So far 2012 has been a dangerous year. Due to the mild winter and early
spring, most of the young snakes born last autumn survived the winter.
In some areas of the country this has led to close to double the number
of venomous snake bites. While most snake bites are not fatal, at least
two deaths have been attributed to these
bites. For example, in California last year 70 people were bitten
during April and May, in comparison to 129 this year. Georgia is running
15-20 percent above normal for snake bites.

Among the bite
stories: In May, a man shopping at a Wal-Mart in Clarkson, Washington,
saw what he thought was a stick outside the lawn and garden center. Then
the "stick" bit him. He was rushed to the hospital in Lewiston, Idaho
and treated with six bags of anti-venom for his rattlesnake bite.

this morning a man in Huntsville, Alabama, was bitten by what was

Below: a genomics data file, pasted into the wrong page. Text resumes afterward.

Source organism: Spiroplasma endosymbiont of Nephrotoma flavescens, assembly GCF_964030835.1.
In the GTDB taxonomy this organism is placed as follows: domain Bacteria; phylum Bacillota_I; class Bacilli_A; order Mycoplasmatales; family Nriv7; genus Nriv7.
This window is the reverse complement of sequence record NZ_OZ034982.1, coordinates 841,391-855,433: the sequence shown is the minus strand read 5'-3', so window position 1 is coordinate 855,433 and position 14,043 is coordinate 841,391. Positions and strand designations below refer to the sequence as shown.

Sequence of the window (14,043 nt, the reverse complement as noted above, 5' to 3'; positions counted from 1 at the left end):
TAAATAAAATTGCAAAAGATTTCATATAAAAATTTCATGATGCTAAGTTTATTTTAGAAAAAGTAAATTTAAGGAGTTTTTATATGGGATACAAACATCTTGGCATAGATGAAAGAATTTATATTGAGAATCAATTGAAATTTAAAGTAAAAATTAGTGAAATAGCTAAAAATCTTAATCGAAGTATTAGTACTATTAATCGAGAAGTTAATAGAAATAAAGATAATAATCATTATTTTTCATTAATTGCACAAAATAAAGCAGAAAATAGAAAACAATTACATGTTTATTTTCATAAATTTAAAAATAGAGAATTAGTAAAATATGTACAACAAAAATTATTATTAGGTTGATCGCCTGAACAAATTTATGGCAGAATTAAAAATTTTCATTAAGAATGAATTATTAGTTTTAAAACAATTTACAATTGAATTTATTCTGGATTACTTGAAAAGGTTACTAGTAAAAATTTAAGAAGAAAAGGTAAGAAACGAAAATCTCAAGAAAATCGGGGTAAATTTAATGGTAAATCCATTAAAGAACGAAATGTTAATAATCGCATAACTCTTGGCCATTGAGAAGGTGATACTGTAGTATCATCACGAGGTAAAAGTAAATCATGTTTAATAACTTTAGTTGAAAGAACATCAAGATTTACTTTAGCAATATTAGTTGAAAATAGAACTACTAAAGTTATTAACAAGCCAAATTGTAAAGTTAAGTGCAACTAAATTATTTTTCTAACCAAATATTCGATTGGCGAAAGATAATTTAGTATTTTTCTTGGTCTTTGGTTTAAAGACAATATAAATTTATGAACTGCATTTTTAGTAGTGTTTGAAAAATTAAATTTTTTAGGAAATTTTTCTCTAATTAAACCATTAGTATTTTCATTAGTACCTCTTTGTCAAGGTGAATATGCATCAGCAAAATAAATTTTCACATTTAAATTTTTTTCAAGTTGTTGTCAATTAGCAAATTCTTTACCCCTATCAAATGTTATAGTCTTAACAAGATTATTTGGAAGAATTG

described as a brown snake while he was in a garden picking vegetables
for the disabled.  He was rushed to the hospital. There has been no
update on his condition.

Although people of all ages and pets are bitten accidentally, the majority of bites happen when people try to handle
snakes. This demographic usually involves young males and alcohol. It
is best not to pick up a snake for any reason. Even a dead snake can
still release poison. 

The best thing to do if you see a snake is
to move away. You don't want to put the snake into a position of
feeling like it has to protect itself. With the record heat temperatures
sweeping across the country this summer they are bound to be cranky.
Even when a snake bite is not fatal, the effects are not pleasant, with
fever, vomiting, dizziness, and severe pain.

If you do get bitten there are some things you need to do -- and not do:

  • Get away from the snake.
  • Try to remember what the snake looked like. This can help with your treatment.
  • Immobilize the affected body part and remove any restrictive jewelry.
  • Stay calm and relaxed. Keep the bite below the level of the heart.
  • Do not apply a tourniquet.
  • Do not try to suck out the venom.
  • Get to a hospital as quickly as possible.

 Sources: 48 News, Discovery News, USA Today, Yahoo! News